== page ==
Spanish title: Películas para no dormir: Para entrar a vivir
Director: Jaume Balagueró
Produced by Álvaro Augustin, Carlos Fernández, Julio Fernández, Santiago Gimeno, Narciso Ibáñez Serrador, Aitor Montánchez and Goretti Pagès for Estudios Picasso, Filmax, Telecinco, Generalitat de Catalunya – Institut Català de les Indústries Culturals (ICIC), Castelao Producciones
Story and screenplay: Jaume Balagueró, Alberto Marini
Music: Roque Baños, Mariano Marín
Cinematographer: Pablo Rosso
Editor: Frank Gutiérrez
Art director: Alain Bainée
Coming in at just under 70 minutes, To Let follows Clara (Macarena Gómez) and Mario (Adrià Collado), a young couple expecting their first child and looking for a more suitable – but cheap – flat to move into. After receiving a flyer through the post, they head to the outskirts to look at a promising sounding apartment. Despite their reservations – the area is a dump, the apartment block squalid and in need of serious renovation – they agree to be shown around by the persistent letting agent (Nuria González). Unfortunately, it turns out that she isn’t really the letting agent, she’s actually the former manager, who’s been driven mad by the imminent destruction of the block and is determined to gain new tenants, by whatever means she can. And Clara and Mario look like just the kind of people who she wants to move in…
To Let is a slight, but highly entertaining, little psycho-thriller from Jaume Balagueró, the hottest name in Spanish horror at the moment. It was made by Filmax for Spanish TV as part of the Films to Keep You Awake (Películas para no dormir) series in 2006, a kind of Hispanic equivalent to the succesful US Masters of Horror, which basically gave some prominent genre names the chance to make pretty much whatever they wanted for the television medium. Maybe it would be an idea for one of the British digital channels to do something similar – they could wheel out someone like Norman Warren, get Clive Barker back to blighty and let some of the newer blood (Neil Marshall, Chris Smith) have a go as well.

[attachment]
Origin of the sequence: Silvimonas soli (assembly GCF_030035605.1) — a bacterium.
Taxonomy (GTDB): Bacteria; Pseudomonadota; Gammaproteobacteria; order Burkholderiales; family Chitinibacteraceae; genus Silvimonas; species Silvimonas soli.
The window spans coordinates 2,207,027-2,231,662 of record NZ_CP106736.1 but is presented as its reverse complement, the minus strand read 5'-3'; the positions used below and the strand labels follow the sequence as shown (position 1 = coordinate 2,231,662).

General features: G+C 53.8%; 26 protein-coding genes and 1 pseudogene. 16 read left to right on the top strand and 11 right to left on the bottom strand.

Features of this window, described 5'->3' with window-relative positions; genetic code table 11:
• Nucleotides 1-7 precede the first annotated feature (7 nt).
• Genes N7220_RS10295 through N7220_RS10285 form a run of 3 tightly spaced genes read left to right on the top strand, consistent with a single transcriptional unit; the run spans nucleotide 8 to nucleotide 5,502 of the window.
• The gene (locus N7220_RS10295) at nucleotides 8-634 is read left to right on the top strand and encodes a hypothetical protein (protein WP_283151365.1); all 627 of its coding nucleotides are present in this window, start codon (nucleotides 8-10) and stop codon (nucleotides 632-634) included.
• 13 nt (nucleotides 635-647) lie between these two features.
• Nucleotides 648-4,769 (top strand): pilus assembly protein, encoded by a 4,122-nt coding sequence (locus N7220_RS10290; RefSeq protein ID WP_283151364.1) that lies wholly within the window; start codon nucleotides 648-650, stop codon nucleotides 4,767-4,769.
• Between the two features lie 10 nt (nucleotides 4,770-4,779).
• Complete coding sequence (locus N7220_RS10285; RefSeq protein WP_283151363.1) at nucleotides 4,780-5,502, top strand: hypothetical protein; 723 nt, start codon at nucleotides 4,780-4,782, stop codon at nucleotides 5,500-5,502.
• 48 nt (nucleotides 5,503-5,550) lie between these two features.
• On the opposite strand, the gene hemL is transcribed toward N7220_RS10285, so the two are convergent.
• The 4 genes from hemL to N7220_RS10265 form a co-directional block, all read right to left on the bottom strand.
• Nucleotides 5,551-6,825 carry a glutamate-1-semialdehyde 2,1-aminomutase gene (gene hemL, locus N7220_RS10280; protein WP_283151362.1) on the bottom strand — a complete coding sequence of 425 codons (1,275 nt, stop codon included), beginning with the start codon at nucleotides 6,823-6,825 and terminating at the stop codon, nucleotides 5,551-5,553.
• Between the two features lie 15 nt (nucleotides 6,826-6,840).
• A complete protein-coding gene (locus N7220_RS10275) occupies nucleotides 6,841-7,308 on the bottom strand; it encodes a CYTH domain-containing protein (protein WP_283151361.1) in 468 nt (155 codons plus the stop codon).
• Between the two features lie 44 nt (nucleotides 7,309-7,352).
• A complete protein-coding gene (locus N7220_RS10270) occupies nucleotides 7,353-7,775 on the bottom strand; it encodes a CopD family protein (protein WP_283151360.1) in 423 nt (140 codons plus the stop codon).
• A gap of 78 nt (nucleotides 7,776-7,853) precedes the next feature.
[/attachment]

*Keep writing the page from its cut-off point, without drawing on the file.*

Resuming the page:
This is a slick and effective little film. Balagueró is a highly capable genre director, and handles everything with commensurate skill; there are some decent shock moments, the pacing is good and some of the more subtle incidentals are suitably spooky. Furthermore, the whole thing is bathed in a similarly creepy atmosphere to that which he bought to his previous productions, Fragile, The Darkness and The Nameless, helped no end by the extremely horrid apartment block where it’s set (it’s something of a Balagueró trademark to have these disintegrating buildings that have somehow become populated by evil forces). And, with it’s limited running time, the somewhat limited plot isn’t allowed to drag, meaning that it’s anything but dull.
It also benefits from decent performances. Macarena Gómez had previously featured in smaller roles on Filmax productions such as Romasanta and Dagon, not to mention the S Club 7 movie S Club Seeing Double (!), and does a good job as the panicked heroine, while Adrià Collado has less to do but certainly looks the part and suffers for his art. The standout, though, is the nutty Nuria González, a popular TV and film actress who appeared in Torremolinos 73 among many others, and who is great fun as the sinister landlady.
Review by Matt Blake, 2007